Dying to Kill Us
The Op-Ed section in Monday's New York Times featured an important essay by Robert A. Pape, who "spent a year compiling a database of every suicide bombing and attack around the globe from 1980 to 2001 -- 188 in all."
Pape, an associate professor of poli sci at the University of Chicago, included "any attack in which at least one terrorist killed himself or herself while attempting to kill others" but not "attacks authorized by a national government, such as those by North Korea against the South."
What did he learn from his analysis?
"First, nearly all suicide terrorist attacks occur as part of organized campaigns, not as isolated or random incidents. Of the 188 separate attacks in the period I studied, 179 could have their roots traced to large, coherent political or military campaigns.
"Second, liberal democracies are uniquely vulnerable to suicide terrorists. The United States, France, India, Israel, Russia, Sri Lanka and Turkey have been the targets of almost every suicide attack of the past two decades, and each country has been a democracy at the time of the incidents.
"Third, suicide terrorist campaigns are directed toward a strategic objective. From Lebanon to Israel to Sri Lanka to Kashmir to Chechnya, the sponsors of every campaign have been terrorist groups trying to establish or maintain political self-determination by compelling a democratic power to withdraw from the territories they claim. Even Al Qaeda fits this pattern: although Saudi Arabia is not under American military occupation per se, the initial major objective of Osama bin Laden was the expulsion of American troops from the Persian Gulf."
Pape himself says the "most worrisome" fact revealed by his research is that "the raw number of suicide attacks is climbing at an alarming rate" even as other types of terrorism are on the decline.
But the most important thing I took away from his essay is that "the presumed connection between suicide terrorism and Islamic fundamentalism is wrongheaded, and it may be encouraging domestic and foreign policies that are likely to worsen America's situation."
The data assembled by Pape reveal "that there is little connection between suicide terrorism and Islamic fundamentalism, or any religion for that matter. In fact, the leading instigator of suicide attacks is the Tamil Tigers in Sri Lanka, a Marxist-Leninist group whose members are from Hindu families but who are adamantly opposed to religion (they have have committed 75 of the 188 incidents)."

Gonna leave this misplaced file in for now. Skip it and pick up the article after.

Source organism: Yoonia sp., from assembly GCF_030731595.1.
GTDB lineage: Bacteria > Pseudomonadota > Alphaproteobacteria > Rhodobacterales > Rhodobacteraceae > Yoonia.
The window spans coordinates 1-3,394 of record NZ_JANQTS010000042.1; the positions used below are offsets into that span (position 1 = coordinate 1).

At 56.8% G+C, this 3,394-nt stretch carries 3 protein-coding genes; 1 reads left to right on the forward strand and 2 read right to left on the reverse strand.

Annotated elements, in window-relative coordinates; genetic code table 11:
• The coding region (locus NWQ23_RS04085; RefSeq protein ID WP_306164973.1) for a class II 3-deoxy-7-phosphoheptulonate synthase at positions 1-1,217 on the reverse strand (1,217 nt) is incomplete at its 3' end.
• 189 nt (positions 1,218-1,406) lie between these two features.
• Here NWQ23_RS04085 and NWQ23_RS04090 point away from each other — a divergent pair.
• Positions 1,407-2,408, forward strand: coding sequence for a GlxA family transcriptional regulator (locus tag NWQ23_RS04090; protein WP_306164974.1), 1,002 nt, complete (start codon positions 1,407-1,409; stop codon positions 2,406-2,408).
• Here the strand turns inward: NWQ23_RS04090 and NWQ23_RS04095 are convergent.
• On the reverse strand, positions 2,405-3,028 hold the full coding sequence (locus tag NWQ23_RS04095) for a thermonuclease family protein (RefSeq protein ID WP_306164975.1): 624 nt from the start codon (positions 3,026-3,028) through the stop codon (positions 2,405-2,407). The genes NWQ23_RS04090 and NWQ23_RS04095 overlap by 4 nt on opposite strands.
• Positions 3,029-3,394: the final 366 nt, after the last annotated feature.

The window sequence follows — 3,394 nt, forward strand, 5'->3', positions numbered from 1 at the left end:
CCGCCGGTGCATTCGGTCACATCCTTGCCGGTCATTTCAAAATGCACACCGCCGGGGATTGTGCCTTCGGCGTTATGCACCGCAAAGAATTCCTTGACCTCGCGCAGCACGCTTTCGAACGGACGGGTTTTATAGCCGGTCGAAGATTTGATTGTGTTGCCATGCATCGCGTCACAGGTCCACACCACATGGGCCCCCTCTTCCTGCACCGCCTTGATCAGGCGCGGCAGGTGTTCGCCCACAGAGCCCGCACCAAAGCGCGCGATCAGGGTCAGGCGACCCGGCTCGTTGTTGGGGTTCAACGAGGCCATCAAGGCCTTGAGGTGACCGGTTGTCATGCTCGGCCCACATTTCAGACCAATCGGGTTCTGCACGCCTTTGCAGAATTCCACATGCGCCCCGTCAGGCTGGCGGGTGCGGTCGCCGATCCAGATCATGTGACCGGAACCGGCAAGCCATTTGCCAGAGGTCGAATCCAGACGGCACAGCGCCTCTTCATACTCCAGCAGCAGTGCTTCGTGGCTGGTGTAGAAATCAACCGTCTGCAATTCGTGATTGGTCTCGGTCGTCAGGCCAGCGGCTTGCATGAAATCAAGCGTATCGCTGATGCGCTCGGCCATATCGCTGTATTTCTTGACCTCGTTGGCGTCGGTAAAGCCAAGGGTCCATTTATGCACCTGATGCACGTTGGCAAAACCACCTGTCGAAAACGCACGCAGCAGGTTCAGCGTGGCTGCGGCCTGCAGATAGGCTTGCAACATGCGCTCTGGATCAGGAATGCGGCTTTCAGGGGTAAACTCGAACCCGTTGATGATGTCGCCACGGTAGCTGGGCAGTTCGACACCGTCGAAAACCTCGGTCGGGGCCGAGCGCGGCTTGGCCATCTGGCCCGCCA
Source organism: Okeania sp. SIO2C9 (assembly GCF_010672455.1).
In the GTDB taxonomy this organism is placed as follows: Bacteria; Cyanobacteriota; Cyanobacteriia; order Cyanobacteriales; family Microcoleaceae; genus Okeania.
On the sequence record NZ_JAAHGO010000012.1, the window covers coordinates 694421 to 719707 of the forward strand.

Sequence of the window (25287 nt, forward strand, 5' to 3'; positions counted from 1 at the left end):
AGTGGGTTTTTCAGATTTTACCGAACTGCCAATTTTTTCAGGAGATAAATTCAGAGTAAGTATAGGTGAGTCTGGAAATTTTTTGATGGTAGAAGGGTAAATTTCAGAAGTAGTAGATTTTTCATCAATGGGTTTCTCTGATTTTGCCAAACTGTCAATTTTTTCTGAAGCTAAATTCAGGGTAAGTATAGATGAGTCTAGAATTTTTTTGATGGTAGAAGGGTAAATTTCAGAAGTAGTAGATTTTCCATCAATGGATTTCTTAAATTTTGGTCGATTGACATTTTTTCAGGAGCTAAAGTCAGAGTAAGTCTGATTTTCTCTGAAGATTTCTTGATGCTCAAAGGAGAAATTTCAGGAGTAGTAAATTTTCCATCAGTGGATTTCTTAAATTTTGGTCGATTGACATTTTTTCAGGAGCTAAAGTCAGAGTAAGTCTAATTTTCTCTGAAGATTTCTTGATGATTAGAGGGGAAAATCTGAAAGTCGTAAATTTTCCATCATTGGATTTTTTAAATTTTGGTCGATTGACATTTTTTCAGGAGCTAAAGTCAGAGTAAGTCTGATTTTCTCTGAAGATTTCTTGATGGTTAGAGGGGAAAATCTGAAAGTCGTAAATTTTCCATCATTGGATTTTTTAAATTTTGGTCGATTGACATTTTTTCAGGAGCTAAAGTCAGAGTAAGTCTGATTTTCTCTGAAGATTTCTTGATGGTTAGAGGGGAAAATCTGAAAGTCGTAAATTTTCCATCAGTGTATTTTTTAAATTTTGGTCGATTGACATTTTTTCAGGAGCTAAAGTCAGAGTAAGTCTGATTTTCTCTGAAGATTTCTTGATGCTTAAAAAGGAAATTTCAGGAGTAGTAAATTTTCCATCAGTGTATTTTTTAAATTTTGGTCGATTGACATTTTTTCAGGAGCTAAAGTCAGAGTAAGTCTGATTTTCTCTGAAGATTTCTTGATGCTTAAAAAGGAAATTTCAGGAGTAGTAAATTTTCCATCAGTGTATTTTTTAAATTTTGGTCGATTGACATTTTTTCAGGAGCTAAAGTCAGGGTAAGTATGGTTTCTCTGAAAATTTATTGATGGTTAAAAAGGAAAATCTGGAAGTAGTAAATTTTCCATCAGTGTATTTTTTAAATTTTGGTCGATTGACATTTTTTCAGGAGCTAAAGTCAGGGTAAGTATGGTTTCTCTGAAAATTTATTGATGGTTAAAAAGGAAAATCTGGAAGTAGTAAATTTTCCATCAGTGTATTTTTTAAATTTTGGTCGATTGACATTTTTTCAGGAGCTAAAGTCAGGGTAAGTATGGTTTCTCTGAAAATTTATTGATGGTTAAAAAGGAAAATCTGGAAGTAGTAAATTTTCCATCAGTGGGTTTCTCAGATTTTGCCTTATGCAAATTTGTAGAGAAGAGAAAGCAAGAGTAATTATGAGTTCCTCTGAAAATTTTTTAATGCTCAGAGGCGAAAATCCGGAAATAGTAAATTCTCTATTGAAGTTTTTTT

Pape continues: "Rather, what nearly all suicide terrorist campaigns have in common is a specific secular and strategic goal: to compel liberal democracies to withdraw military forces from territory that the terrorists consider to be their homeland. Religion is rarely the root cause, although it is often used as a tool by terrorist organizations in recruiting and in other efforts in service of the broader strategic objective."
Point being: "The close association between foreign military occupations and the growth of suicide terrorist movements shows the folly of any strategy centering on conquering countries that sponsor terrorism or in trying to transform their political systems. At most, occupying countries will disrupt terrorist operations in the short term. But over time it will simply increase the number of terrorists coming at us."
Once again, in blunter language: To invade and occupy countries that sponsor terrorism in an effort to change their regimes will, in the long term, only result in creating more terrorists.
Of course this is hardly a new opinion. And it makes sense. Many of us who opposed the war in Iraq cited this as a reason for our opposition, and now we have the data to back us up.
I'm sure the officials pursuing our "war on terrorism" and the ideologues of PNAC who set their agenda will pay no heed to Pape's conclusions. But at least now they can't claim that no one has produced any hard, statistical evidence to prove their policies wrong.
Pape suggests one of the first steps the U.S. should take is to allow the United Nations to "take over the political and economic institutions in Iraq." In my opinion, that would be a good start.